- A big question on Cape rugby fans' lips is whether WP Rugby's top brass would be prepared to cede control to an equity partner.
- This comes after it was revealed that the union was in discussions with two potential investors.
- WPPR chairperson Ebrahim Rasool says they can't ignore "the primary decision about dilution and selling off shares".
The big news out of Cape Town this week has been WP Rugby's revelation that it was in discussions with a potential new equity partner.
Ebrahim Rasool, the chairperson of the union's professional arm, said in a press conference on Tuesday that they were in discussions with two potential investors.
The Cape union recently made headlines when it turned down a deal with American consortium, MVM Holdings, who subsequently bought a majority stake in WP's coastal rivals, the Sharks.
A major talking point for some time in Cape rugby circles has been the relationship between the union's amateur arm, Western Province Rugby Football Union (WPRFU), and the professional arm, Western Province Professional Rugby (WPPR).
There's the viewpoint that the WPRFU has hamstrung the union with its reluctance to relinquish power, with some believing the MVM deal fell through because the amateur arm refuses to cede control.
When probed on this issue and whether the WPRFU would accept an equity partner to come on board, Rasool responded in diplomatic fashion:
"The union being the shareholder has to have a primary discussion about diluting its shares and whether it cedes control over the company. But alongside our negotiations with potential equity partners is a negotiation between the company, represented by the board, and the shareholder, represented by the Western Province Rugby Football Union, about reviewing the memorandum of incorporation," he said.
"And that I think are the two steps that were missing in our previous rounds of discussions that we have had. So, we can't get away from the primary decision about dilution and selling off shares from the union to an equity partner.
"The good thing is that both the president (Zelt Marais) and I are engaged in all of the discussions that are going around and that would hopefully minimise any kind of politics that could be involved."
Rasool added that they'd be better prepared this time around when dealing with a new potential equity partner.
"I think the major shift from the MVM experience to the current one is that with the MVM one we were basically reactive. Someone came along and said 'I want 51% and here is $6 million, take it or leave it'.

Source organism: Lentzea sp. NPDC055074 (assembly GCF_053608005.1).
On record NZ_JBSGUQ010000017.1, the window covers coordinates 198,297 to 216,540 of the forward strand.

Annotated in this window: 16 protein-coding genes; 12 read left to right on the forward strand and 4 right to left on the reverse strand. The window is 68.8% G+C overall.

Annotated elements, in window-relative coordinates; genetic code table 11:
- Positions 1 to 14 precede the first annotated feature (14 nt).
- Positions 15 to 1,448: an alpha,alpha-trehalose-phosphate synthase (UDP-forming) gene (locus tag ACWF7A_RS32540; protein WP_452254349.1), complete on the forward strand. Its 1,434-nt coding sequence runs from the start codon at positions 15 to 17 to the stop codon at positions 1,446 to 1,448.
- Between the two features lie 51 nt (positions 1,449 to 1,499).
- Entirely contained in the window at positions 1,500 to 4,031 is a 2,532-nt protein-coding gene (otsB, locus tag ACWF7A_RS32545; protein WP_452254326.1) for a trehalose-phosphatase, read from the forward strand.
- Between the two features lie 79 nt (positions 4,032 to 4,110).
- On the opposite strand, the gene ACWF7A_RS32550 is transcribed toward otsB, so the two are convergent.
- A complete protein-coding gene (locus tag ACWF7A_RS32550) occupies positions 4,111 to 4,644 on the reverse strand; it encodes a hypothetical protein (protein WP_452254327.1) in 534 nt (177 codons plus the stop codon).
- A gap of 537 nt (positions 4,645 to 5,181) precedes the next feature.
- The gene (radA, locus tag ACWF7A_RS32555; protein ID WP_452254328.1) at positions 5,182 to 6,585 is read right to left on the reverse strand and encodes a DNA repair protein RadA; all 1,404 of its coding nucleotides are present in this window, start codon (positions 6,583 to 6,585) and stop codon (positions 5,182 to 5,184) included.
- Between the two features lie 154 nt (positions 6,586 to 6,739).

"In this case we are doing all the proactive precursor steps. What is the brand worth? What is the union worth? What is its projected income? How does that affect the value? And then from there to say, 'okay, this is the evaluation of the brand, then what are the kind of percentages that we would want?'.
"We've even begun to have a discussion about whether we are prepared to cede control of the union. I'm not saying that's the decision that we've made but this is the discussions we're having which we didn't have before because 51% caught us like dear in the headlights.
"Now we're having a proactive discussion about the implications if we were to give control... whether the shareholder that we currently have - the Western Province Rugby Football Union - how much it would want to dilute of its 100%.
"So, we're having all of these kinds of discussions now and we will put this into the wash with our negotiations with potential equity partners. I think we'll be much better prepared for such a discussion and I think it's a discussion whose time has come... our backs are away from the wall and I think that we are having a blue sky decision about where we want to go with regards to this."
The union has also been searching for a new CEO since Paul Zacks resigned in January last year.
Rasool, though, said the search for a new CEO was temporarily suspended as negotiations with the potential investors continue.
He said if they do decide on a new CEO, it would be done in conjunction with the new equity partner.
"Preferably it will be a joint effort in which their criteria and our criteria will meet up. Our criteria is about the brand, the culture, the depth and grassroots of Western Province Rugby, which is its traditional strength.
"Theirs would be much more related to the bottom line... somewhere in between there could be a sweet spot in which we find each other in this.
"But I do think it would be bad faith if we were to go ahead, push ahead with our process, appoint a CEO and then incur financial hazards after that or drive away a potential equity partner," Rasool said.